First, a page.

Imagine you have no distractions for 47 minutes.
And, then, can listen to a piece of music intensely, giving it your full attention.
Yeah, quite a rare opportunity for many people.
And this isn’t about plugging in an MP3 player on the train ride to work – you can still find yourself looking out of the window or checking a mobile phone for messages.
Let’s face it – total immersion in music is a unique experience nowadays.
Add to the equation the chance to listen to that body of work on a high quality soundsystem, and the chances narrow even further (using decent headphones on a home music system does not count).
Last weekend, the Classic Album Sundays event was a good opportunity to get out on the road and start evangelising about Violator and the Halo book.
Organised by the wonderfully energetic and knowledgeable Colleen “Cosmo” Murphy, CAS showcases a landmark album with a mixture of a presentation, audience Q&A, with a play-back on a soundsystem brought in specially for the event.
And so, with 25 years from the release date coming up soon, it was Depeche Mode and Violator’s turn.
The discussion part of the event was interesting and fun to do (but will leave others to comment, as Murphy and I are obviously biased!), covering the history of Violator from the production to its impact on the band and fans.
But it was the play-back section which, I suspect, most people will remember fondly for a long time to come.
For the pros or the curious, the “audio menu”, as Murphy calls it, was as follows:
Audio Menu: Dynavector D17D3 MC Cartridge, Rega P9 Turntable, Rega IOS Reference MC Phono Stage, Audio Note Jinro Integrated Amp, Chord Signature Speaker Cable, Chord Signature Tuned Aray interconnects, ISOL-8 Substation Integra Power Conditioner, Klipsch SW-115 Subwoofers and Klipschorn Loudspeakers.
On other words: extremely powerful.
So the audience of about 70 people sat in silence (phones switched off!), in the semi-dark (just a few ribbons of lights on the floor for company), listening to all 47 minutes of Violator… on vinyl.
Zero interruptions – apart from flipping over the record between Waiting For The Night and Enjoy The Silence (remember having to do that?).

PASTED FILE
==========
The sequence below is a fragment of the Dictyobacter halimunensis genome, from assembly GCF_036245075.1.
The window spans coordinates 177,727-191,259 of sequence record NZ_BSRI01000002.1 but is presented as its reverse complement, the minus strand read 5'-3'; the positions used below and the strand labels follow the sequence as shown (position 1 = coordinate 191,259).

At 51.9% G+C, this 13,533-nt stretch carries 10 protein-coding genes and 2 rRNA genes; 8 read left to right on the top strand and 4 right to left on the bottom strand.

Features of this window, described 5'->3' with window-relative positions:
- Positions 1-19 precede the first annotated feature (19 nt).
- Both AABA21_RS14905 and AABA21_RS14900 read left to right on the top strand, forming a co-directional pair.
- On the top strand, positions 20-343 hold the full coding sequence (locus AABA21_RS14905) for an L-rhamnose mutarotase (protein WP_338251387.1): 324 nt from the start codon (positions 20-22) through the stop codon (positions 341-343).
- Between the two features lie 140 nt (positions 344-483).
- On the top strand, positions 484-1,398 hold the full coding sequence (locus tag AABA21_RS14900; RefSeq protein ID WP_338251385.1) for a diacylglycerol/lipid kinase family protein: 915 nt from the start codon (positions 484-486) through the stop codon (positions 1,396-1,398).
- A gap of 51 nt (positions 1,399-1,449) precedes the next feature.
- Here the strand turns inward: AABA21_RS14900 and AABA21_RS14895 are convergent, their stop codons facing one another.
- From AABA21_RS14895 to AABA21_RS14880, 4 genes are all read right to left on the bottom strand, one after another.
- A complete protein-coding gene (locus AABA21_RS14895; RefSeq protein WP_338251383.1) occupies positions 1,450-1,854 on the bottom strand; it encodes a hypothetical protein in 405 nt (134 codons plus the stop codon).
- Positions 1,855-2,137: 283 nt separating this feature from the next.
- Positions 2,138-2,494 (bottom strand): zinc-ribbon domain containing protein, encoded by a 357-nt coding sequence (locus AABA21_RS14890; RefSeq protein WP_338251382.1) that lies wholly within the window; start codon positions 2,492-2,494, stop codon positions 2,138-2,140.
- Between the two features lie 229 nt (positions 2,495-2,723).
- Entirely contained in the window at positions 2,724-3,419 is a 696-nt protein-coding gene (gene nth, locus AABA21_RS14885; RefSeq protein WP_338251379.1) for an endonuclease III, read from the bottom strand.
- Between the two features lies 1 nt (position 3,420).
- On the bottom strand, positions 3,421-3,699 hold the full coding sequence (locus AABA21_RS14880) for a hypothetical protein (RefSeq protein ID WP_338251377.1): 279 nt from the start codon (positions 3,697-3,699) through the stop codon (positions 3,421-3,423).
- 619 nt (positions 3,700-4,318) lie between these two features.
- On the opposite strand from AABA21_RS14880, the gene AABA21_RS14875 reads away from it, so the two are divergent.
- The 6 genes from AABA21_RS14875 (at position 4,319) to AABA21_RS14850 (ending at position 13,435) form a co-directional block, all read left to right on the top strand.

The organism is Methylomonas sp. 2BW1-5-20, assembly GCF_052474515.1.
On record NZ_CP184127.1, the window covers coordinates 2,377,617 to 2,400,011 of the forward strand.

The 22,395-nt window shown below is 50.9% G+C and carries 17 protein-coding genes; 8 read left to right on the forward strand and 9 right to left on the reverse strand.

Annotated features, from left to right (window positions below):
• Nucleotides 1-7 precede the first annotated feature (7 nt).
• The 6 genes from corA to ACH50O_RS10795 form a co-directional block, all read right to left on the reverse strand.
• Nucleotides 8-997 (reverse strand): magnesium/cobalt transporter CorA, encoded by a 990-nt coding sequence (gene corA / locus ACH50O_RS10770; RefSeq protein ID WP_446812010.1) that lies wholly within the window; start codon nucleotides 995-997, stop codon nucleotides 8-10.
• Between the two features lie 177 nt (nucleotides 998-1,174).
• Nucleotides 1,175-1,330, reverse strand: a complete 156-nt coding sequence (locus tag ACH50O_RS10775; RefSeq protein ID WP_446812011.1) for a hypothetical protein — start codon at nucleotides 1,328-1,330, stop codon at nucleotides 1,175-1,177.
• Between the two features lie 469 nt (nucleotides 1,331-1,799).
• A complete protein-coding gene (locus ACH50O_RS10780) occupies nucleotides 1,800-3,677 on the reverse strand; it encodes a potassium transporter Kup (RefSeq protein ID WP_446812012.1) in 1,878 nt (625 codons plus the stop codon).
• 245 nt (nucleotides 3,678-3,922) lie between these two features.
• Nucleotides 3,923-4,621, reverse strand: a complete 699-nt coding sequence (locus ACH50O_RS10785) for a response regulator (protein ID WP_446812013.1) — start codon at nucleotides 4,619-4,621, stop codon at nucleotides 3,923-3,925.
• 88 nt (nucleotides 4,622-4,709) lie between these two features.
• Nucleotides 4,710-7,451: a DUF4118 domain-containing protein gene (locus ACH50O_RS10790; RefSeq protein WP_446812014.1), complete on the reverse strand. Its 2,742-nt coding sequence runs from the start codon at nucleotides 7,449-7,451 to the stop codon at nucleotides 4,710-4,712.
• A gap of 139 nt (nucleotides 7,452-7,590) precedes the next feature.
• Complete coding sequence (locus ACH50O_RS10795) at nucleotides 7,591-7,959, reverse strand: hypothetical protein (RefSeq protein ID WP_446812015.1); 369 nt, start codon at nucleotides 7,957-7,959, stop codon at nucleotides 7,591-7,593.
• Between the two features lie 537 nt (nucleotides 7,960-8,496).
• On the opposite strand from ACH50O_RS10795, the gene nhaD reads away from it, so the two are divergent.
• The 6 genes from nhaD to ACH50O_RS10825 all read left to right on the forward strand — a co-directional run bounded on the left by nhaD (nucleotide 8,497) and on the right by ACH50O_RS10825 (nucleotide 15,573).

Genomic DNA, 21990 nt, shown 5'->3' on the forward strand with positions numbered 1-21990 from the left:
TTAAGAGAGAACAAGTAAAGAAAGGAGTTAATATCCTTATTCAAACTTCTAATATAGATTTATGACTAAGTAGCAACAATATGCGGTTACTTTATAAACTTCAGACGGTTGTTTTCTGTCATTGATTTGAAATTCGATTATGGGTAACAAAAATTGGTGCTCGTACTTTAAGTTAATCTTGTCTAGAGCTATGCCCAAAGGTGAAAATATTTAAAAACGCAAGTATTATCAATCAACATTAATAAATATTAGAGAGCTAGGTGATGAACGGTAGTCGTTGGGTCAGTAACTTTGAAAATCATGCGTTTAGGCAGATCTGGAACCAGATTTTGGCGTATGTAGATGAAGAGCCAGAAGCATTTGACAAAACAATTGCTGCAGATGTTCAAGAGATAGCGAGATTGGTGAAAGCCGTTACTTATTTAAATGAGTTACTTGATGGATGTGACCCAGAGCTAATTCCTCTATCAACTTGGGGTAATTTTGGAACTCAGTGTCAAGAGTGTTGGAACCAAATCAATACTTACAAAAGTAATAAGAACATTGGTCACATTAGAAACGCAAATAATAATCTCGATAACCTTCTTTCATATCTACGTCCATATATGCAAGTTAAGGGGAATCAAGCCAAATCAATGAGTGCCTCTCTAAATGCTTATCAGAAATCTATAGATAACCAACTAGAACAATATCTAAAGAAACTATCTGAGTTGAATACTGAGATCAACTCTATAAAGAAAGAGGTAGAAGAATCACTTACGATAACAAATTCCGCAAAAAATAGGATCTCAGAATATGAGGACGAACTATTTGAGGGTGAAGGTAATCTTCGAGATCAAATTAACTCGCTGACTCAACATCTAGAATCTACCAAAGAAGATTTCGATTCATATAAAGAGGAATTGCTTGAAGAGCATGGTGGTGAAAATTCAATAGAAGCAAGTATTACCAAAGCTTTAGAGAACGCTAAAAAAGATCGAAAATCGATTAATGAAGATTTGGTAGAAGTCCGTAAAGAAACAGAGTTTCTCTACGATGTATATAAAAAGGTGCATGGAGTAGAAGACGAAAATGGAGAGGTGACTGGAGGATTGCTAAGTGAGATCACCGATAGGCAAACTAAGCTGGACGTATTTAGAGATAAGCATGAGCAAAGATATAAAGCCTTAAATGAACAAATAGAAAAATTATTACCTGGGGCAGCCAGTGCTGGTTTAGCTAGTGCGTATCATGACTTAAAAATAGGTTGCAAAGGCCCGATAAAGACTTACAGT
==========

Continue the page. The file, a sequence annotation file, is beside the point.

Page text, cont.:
The beauty and enjoyment of listening to Violator in such a unique setting was extraordinary.
Quite often, when a piece of music is played extremely loudly in an open environment, a lot of the original intricate parts are lost to the acoustic reverb in the room, natural elements when outside, or the system simply being unable to cope very well with the volume.
As someone later told me:
“It’s quite a privilege to hear an album that you know so well on a soundsystem like that – incomparable to MP3s!”
It is difficult to identify all the stand-out moments of the playback – the overall experience was fabulous and fascinating.
But in particular, Policy Of Truth (for the rhythm section), World In My Eyes (is there a better opener to any Depeche album?), Halo (for the strings) and Clean (for the grinding bass).
Even the hardcore Depeche fans in the audience appeared quite moved by the experience 🙂 .
It was, in short, a wonderful event to participate in.
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Murphy deserves a lot of credit for the CAS concept. So huge thanks to her for organising the event and the opportunity to chew the fat with people about Violator (and the Halo book).
Check out the website for forthcoming sessions, when another long-player will be reviewed and get the fantastic CAS audio treatment.
The events take place regularly in London, New York and Oslo.
Thanks to all those who came and said hello, especially those who I I’ve met “virtually” on the numerous Depeche forums and groups.
Funnily enough, at the exact moment whilst we were celebrating a landmark album, Andy Fletcher and his son Joe were celebrating a Chelsea win at Wembley Stadium.
Oh well, nobody’s perfect… Sorry, Fletch 😉